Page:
With daily headlines of outrageous fortune raining down on authors who have seized the reins of their careers and become their own publishers, it is no small wonder that unknown writers are crawling out of the woodwork by the thousands for a shot at driving the new, souped-up bandwagon.
But indie publishing isn’t just for authors who haven’t been able to publish through traditional means. Well-known traditionally-published authors are hanging out at the indie playground too…and they come bearing cupcakes.
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Last Monday, science-fiction writer Tobias S. Buckell released Aerophilia, the first of 18 “one-shot” short stories, via Amazon Kindle and Barnes & Noble’s Nook. Each Monday, he plans to release a new short story, each of them priced at $.99. (This week’s offering is “The Fish Merchant,” available on Kindle and Nook.)
Buckell writes, “One of the ideas I’ve wanted to play with, but haven’t had the time to, was to see what happened if I ‘unbundled’ the short stories I had in my eBook Tides From The New Worlds and sold them directly via Amazon.com. I had 18 stories I could do that with. Will the iTunes music effect happen (people prefer buying singles), or is literature different (well, you don’t buy individual chapters of books, but maybe collections and anthologies online work more like music albums do?).”
I think this is an incredibly smart move on Buckell’s part. I also think that in today’s publishing climate — hell, in today’s digitally-accessible world — he’d be missing an opportunity not to try it. He’s got these short stories that have been previously published, and now the rights have reverted back to him. The (old) typical thing to do would be to submit them to other markets as reprints, a process that usually takes months before the writer would receive any kind of income from them. Even if Buckell were to able to place all the stories a second time, then his rights would be tied up again for however long the contract states.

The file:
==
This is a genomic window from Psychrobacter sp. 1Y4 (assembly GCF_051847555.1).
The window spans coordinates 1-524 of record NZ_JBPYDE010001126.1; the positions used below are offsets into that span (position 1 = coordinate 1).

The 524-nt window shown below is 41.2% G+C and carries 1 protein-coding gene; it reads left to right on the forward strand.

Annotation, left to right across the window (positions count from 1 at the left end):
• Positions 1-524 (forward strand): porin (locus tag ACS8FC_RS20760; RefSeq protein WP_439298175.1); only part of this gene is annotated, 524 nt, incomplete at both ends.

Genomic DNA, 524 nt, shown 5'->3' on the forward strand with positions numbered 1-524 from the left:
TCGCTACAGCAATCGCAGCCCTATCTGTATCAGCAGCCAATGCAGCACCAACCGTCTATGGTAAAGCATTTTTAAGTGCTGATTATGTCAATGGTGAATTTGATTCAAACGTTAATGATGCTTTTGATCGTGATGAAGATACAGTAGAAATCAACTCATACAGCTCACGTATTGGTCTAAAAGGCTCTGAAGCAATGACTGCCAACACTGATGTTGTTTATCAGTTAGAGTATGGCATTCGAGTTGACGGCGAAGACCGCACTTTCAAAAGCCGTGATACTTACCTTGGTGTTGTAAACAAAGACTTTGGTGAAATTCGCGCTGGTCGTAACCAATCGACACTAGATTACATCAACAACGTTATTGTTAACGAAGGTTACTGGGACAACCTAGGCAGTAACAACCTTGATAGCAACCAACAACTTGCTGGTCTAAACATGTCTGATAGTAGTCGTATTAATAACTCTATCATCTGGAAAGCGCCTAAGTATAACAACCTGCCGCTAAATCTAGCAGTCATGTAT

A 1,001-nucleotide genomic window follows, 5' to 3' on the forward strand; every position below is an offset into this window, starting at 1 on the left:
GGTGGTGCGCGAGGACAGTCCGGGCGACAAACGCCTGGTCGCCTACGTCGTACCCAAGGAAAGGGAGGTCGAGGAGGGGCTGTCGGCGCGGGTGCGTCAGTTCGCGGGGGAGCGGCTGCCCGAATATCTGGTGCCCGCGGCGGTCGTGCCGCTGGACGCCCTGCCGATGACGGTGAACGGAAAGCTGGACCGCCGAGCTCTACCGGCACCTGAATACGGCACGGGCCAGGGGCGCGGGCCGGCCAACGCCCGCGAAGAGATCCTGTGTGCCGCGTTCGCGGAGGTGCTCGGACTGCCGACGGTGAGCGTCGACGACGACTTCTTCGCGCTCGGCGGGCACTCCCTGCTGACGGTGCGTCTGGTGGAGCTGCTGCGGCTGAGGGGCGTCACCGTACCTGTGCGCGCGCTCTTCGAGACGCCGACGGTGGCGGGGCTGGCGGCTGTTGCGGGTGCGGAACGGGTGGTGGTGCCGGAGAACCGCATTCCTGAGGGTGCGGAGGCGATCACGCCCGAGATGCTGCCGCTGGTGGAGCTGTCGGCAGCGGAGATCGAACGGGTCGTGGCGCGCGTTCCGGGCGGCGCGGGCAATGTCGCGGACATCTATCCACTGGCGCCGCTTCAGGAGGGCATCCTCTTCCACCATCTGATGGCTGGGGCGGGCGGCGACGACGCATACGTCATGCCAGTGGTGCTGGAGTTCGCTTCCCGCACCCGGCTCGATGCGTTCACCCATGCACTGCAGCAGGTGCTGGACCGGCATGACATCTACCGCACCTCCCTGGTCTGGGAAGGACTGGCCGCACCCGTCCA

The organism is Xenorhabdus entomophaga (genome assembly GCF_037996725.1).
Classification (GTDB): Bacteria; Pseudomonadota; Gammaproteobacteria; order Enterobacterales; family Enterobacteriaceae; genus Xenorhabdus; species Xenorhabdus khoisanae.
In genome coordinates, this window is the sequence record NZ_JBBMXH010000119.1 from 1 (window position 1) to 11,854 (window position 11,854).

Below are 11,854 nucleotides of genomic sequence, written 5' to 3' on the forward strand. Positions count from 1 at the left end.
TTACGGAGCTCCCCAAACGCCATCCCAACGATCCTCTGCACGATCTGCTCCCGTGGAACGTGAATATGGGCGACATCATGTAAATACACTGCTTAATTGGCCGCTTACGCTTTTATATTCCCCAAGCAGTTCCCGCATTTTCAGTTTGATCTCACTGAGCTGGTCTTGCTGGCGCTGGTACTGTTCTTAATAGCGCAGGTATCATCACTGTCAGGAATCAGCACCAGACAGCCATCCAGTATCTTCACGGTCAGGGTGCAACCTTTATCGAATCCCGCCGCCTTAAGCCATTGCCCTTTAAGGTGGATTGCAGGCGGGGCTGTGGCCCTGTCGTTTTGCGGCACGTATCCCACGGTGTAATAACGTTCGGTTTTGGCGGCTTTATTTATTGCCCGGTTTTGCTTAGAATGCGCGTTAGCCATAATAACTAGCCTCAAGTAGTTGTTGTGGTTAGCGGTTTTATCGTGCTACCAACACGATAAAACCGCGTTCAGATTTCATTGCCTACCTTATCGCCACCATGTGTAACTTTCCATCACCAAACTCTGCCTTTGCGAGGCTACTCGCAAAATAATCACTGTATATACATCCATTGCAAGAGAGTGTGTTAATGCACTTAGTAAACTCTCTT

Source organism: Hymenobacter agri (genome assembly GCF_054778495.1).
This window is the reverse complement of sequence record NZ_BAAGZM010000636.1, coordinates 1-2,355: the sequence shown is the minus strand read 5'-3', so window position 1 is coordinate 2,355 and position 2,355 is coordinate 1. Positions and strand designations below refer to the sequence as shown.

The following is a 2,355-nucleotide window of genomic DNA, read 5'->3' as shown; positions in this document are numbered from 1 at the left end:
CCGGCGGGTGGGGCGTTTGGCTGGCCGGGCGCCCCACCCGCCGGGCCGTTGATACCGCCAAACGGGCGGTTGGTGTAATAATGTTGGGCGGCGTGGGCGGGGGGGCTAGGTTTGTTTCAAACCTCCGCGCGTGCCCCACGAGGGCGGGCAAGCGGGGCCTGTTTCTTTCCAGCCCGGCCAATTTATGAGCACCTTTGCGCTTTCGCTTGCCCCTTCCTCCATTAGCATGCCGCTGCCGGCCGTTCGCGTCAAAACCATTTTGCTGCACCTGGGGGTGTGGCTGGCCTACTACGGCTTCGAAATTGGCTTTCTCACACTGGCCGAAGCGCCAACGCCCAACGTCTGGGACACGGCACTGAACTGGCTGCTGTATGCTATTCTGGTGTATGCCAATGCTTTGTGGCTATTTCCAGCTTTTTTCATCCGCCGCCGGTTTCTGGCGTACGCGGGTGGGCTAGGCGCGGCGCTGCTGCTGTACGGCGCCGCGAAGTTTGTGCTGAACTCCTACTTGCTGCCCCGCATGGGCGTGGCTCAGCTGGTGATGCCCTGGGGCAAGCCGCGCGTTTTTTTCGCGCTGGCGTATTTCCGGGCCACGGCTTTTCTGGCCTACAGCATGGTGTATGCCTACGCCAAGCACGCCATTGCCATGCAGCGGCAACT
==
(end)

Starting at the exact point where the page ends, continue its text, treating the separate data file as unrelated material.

Of course, taking this route now makes no business sense. Buckell is a traditionally-published author with major award nominations under his belt, and he makes a full-time living writing. He’s well known and respected in the industry, and he has a loyal fan base, both from readers of his books and his blog.
By publishing his stories on his own, he can make them available to virtually anyone in the world, he can make them available for as long as he wants, and I expect that he’ll enjoy income from these stories for as long as he wants.
Buckell readily admits he doesn’t expect to make a fortune off of these things, but regular Starbucks money is better than having perfectly good stories sitting around the house. Why should short stories only get a limited few shots at being offered to the public and then retired, their little story fingers crossed in the hopes of a “Best Of” collection when said author becomes über-famous?
Making them available in downloadable ebooks not only earns Buckell some change on short stories that might not otherwise continue to make income, but it also garners him more exposure as a writer. It gives readers an opportunity to try him out as an author without a big investment of money or time. And unlike stories published in fiction magazines and anthologies made of paper, there is no recycling bin waiting for them in the back alley of some bookstore once their turn is up on the newsstands or shelves.
And since there’s no expiration date on their time in the digital sun, these short stories can remain available indefinitely. The longer they’re available online, the more reviews they can hopefully collect, and more readers will have a chance to discover them. Faced with the seemingly endless bookshelf of choices, many readers will go with a story that’s been reviewed favorably by other readers.
It might be that Buckell won’t make a fortune off of these short stories, but I certainly hope he finds success with it. Only time will tell. I, for one, think it’s cool that he’s willing to put the work into this “experiment,” as he calls it, and share his results with his blog readers. And that’s why I bought, read, and enjoyed “Aerophilia.”
It’s good to have a loyal fan base. 🙂